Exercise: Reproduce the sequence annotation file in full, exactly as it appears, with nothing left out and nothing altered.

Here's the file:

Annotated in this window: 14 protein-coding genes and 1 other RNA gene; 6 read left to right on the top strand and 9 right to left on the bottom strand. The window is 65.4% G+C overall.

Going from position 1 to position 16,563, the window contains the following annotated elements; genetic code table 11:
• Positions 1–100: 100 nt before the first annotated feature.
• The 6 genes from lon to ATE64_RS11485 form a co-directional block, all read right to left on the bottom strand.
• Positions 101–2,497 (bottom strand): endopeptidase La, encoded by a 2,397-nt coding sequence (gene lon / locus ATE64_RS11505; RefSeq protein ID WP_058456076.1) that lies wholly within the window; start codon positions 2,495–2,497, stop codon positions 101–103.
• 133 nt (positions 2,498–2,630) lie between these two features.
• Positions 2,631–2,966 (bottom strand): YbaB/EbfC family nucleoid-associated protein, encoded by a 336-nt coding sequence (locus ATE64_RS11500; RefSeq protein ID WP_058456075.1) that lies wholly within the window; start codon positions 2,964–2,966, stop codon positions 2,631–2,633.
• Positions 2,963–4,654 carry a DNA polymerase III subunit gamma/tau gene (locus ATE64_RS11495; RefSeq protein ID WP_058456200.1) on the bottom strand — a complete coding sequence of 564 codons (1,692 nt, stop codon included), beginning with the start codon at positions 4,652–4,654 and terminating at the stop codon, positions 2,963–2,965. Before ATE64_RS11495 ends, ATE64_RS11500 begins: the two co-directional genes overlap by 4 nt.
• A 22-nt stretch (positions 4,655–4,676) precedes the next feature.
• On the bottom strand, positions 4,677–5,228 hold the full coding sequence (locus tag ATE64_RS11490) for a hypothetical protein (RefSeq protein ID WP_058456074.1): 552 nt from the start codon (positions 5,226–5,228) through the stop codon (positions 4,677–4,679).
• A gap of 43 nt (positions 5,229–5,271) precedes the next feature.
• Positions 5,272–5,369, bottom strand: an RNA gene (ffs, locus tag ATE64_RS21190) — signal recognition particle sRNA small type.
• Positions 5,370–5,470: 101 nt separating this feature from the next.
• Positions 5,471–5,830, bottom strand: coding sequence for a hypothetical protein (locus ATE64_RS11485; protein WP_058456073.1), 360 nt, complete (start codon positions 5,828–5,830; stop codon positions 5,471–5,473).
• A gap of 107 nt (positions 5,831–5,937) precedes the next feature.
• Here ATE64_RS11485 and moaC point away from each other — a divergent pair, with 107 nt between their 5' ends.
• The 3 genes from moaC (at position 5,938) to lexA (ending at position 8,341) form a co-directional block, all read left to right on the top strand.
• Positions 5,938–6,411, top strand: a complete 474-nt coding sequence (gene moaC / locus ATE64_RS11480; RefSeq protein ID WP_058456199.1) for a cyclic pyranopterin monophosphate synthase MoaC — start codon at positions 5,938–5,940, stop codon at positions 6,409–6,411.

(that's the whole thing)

Annotated in this window: 14 protein-coding genes and 1 other RNA gene; 6 read left to right on the top strand and 9 right to left on the bottom strand. The window is 65.4% G+C overall.

Going from position 1 to position 16,563, the window contains the following annotated elements; genetic code table 11:
• Positions 1–100: 100 nt before the first annotated feature.
• The 6 genes from lon to ATE64_RS11485 form a co-directional block, all read right to left on the bottom strand.
• Positions 101–2,497 (bottom strand): endopeptidase La, encoded by a 2,397-nt coding sequence (gene lon / locus ATE64_RS11505; RefSeq protein ID WP_058456076.1) that lies wholly within the window; start codon positions 2,495–2,497, stop codon positions 101–103.
• 133 nt (positions 2,498–2,630) lie between these two features.
• Positions 2,631–2,966 (bottom strand): YbaB/EbfC family nucleoid-associated protein, encoded by a 336-nt coding sequence (locus ATE64_RS11500; RefSeq protein ID WP_058456075.1) that lies wholly within the window; start codon positions 2,964–2,966, stop codon positions 2,631–2,633.
• Positions 2,963–4,654 carry a DNA polymerase III subunit gamma/tau gene (locus ATE64_RS11495; RefSeq protein ID WP_058456200.1) on the bottom strand — a complete coding sequence of 564 codons (1,692 nt, stop codon included), beginning with the start codon at positions 4,652–4,654 and terminating at the stop codon, positions 2,963–2,965. Before ATE64_RS11495 ends, ATE64_RS11500 begins: the two co-directional genes overlap by 4 nt.
• A 22-nt stretch (positions 4,655–4,676) precedes the next feature.
• On the bottom strand, positions 4,677–5,228 hold the full coding sequence (locus tag ATE64_RS11490) for a hypothetical protein (RefSeq protein ID WP_058456074.1): 552 nt from the start codon (positions 5,226–5,228) through the stop codon (positions 4,677–4,679).
• A gap of 43 nt (positions 5,229–5,271) precedes the next feature.
• Positions 5,272–5,369, bottom strand: an RNA gene (ffs, locus tag ATE64_RS21190) — signal recognition particle sRNA small type.
• Positions 5,370–5,470: 101 nt separating this feature from the next.
• Positions 5,471–5,830, bottom strand: coding sequence for a hypothetical protein (locus ATE64_RS11485; protein WP_058456073.1), 360 nt, complete (start codon positions 5,828–5,830; stop codon positions 5,471–5,473).
• A gap of 107 nt (positions 5,831–5,937) precedes the next feature.
• Here ATE64_RS11485 and moaC point away from each other — a divergent pair, with 107 nt between their 5' ends.
• The 3 genes from moaC (at position 5,938) to lexA (ending at position 8,341) form a co-directional block, all read left to right on the top strand.
• Positions 5,938–6,411, top strand: a complete 474-nt coding sequence (gene moaC / locus ATE64_RS11480; RefSeq protein ID WP_058456199.1) for a cyclic pyranopterin monophosphate synthase MoaC — start codon at positions 5,938–5,940, stop codon at positions 6,409–6,411.